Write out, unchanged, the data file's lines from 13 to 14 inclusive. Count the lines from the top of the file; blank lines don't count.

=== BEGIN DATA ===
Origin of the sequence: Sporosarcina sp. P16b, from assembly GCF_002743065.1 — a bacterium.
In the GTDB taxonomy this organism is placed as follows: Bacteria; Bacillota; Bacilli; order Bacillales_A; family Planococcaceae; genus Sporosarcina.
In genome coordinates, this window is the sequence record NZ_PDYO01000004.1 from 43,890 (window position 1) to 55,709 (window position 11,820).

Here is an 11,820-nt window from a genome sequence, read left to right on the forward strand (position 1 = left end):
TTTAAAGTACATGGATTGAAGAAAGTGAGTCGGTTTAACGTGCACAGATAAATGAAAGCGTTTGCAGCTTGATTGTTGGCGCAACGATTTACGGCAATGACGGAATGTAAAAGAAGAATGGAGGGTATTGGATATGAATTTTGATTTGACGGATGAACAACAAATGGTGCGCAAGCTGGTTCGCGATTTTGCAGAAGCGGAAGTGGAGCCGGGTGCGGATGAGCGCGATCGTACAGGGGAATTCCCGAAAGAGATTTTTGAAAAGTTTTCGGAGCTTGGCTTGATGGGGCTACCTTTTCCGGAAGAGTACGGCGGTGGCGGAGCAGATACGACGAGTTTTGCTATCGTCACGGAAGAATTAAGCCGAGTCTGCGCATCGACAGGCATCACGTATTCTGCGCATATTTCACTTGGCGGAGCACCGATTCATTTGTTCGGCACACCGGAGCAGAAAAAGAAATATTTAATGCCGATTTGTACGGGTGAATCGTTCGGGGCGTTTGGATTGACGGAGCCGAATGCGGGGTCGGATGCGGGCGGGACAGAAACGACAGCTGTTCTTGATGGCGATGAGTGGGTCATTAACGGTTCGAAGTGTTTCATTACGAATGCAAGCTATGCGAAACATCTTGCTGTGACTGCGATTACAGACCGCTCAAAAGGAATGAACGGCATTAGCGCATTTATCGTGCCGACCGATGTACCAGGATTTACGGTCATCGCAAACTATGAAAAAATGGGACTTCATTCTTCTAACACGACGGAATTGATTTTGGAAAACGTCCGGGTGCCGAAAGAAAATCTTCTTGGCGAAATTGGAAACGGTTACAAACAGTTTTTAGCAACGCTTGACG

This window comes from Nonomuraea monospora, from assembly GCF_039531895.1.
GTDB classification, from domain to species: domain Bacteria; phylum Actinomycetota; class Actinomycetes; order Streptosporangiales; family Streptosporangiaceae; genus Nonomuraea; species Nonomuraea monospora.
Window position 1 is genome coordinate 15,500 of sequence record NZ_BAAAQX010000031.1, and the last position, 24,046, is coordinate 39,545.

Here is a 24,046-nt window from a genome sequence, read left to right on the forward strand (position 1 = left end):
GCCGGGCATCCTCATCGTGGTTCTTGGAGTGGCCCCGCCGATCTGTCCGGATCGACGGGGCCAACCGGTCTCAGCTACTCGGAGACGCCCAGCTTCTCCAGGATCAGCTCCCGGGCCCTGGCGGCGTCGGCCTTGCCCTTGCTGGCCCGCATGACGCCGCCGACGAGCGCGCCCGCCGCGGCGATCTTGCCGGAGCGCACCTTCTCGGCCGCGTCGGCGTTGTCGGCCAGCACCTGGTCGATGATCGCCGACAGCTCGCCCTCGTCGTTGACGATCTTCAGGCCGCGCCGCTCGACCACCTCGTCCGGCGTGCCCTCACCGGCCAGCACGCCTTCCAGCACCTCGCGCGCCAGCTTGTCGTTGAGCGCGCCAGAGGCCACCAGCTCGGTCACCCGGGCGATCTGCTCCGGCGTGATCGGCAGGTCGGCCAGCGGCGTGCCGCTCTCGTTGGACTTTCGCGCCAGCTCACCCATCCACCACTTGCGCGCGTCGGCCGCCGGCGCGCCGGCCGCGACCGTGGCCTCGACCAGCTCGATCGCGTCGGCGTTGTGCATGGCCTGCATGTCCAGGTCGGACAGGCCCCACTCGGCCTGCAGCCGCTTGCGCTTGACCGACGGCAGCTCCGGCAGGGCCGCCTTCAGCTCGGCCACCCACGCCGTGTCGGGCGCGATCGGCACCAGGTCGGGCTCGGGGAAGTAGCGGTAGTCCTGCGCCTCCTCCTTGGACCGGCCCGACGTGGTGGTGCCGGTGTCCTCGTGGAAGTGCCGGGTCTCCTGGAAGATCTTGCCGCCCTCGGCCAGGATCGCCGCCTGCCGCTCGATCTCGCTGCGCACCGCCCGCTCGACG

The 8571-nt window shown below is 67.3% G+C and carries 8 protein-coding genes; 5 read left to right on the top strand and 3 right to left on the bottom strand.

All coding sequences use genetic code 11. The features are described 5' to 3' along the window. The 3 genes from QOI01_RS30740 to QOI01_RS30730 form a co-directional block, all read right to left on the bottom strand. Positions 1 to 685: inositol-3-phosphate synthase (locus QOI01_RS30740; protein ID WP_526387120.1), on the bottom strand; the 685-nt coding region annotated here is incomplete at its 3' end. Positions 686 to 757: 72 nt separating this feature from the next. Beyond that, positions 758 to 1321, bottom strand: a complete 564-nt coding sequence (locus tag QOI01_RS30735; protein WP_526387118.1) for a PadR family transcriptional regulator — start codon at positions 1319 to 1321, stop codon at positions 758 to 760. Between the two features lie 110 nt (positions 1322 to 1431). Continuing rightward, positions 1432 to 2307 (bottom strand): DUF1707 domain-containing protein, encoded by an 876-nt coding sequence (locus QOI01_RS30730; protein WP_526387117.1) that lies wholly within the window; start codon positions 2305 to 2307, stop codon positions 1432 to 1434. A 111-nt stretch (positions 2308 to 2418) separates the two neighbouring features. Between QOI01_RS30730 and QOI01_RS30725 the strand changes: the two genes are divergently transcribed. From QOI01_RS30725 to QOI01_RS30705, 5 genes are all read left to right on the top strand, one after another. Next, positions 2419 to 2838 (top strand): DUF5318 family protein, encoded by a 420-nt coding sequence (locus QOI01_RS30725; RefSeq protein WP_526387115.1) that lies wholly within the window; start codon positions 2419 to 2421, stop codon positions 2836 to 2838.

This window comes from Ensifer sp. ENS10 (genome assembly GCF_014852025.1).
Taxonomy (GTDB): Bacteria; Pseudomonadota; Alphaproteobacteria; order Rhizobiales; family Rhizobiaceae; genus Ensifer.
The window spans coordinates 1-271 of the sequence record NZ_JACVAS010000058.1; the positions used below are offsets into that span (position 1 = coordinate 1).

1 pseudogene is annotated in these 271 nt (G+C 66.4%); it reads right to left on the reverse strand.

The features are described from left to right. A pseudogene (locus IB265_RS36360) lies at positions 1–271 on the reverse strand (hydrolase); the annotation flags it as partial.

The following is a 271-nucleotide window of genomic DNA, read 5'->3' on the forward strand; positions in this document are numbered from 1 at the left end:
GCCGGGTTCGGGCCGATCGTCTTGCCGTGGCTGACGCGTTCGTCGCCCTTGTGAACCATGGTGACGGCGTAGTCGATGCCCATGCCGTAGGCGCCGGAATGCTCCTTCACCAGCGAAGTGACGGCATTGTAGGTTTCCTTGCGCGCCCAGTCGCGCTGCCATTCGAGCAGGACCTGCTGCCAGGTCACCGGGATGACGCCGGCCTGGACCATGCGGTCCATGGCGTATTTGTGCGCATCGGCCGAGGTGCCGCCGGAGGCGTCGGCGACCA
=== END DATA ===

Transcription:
This window comes from Ensifer sp. ENS10 (genome assembly GCF_014852025.1).
Taxonomy (GTDB): Bacteria; Pseudomonadota; Alphaproteobacteria; order Rhizobiales; family Rhizobiaceae; genus Ensifer.